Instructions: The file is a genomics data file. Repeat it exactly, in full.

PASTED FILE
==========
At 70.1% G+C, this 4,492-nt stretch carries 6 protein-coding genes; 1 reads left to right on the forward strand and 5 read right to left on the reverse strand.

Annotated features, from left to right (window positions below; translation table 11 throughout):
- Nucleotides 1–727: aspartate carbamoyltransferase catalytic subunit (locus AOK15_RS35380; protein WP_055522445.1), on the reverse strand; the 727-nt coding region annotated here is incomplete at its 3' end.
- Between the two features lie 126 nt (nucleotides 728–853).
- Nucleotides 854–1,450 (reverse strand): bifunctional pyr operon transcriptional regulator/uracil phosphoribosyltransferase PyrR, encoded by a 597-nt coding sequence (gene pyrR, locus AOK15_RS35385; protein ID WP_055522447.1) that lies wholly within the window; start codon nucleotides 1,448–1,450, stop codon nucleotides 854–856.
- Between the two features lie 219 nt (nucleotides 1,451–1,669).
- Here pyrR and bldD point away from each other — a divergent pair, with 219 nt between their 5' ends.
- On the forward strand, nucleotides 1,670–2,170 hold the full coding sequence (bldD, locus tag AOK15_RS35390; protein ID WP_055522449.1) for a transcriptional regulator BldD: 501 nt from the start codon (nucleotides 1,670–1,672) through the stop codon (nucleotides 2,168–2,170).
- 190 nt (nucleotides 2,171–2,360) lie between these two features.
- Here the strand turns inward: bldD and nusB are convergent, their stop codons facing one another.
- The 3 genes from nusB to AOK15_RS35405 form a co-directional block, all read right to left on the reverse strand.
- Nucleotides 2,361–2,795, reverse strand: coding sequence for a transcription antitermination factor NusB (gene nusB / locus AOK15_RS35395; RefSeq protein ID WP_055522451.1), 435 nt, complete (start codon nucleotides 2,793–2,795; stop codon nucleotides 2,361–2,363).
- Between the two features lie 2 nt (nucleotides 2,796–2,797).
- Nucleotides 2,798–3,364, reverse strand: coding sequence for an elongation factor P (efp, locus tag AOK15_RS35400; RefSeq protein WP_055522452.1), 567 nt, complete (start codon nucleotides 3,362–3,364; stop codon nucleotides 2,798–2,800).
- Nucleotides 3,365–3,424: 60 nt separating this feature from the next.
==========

At 70.1% G+C, this 4,492-nt stretch carries 6 protein-coding genes; 1 reads left to right on the forward strand and 5 read right to left on the reverse strand.

Annotated features, from left to right (window positions below; translation table 11 throughout):
- Nucleotides 1–727: aspartate carbamoyltransferase catalytic subunit (locus AOK15_RS35380; protein WP_055522445.1), on the reverse strand; the 727-nt coding region annotated here is incomplete at its 3' end.
- Between the two features lie 126 nt (nucleotides 728–853).
- Nucleotides 854–1,450 (reverse strand): bifunctional pyr operon transcriptional regulator/uracil phosphoribosyltransferase PyrR, encoded by a 597-nt coding sequence (gene pyrR, locus AOK15_RS35385; protein ID WP_055522447.1) that lies wholly within the window; start codon nucleotides 1,448–1,450, stop codon nucleotides 854–856.
- Between the two features lie 219 nt (nucleotides 1,451–1,669).
- Here pyrR and bldD point away from each other — a divergent pair, with 219 nt between their 5' ends.
- On the forward strand, nucleotides 1,670–2,170 hold the full coding sequence (bldD, locus tag AOK15_RS35390; protein ID WP_055522449.1) for a transcriptional regulator BldD: 501 nt from the start codon (nucleotides 1,670–1,672) through the stop codon (nucleotides 2,168–2,170).
- 190 nt (nucleotides 2,171–2,360) lie between these two features.
- Here the strand turns inward: bldD and nusB are convergent, their stop codons facing one another.
- The 3 genes from nusB to AOK15_RS35405 form a co-directional block, all read right to left on the reverse strand.
- Nucleotides 2,361–2,795, reverse strand: coding sequence for a transcription antitermination factor NusB (gene nusB / locus AOK15_RS35395; RefSeq protein ID WP_055522451.1), 435 nt, complete (start codon nucleotides 2,793–2,795; stop codon nucleotides 2,361–2,363).
- Between the two features lie 2 nt (nucleotides 2,796–2,797).
- Nucleotides 2,798–3,364, reverse strand: coding sequence for an elongation factor P (efp, locus tag AOK15_RS35400; RefSeq protein WP_055522452.1), 567 nt, complete (start codon nucleotides 3,362–3,364; stop codon nucleotides 2,798–2,800).
- Nucleotides 3,365–3,424: 60 nt separating this feature from the next.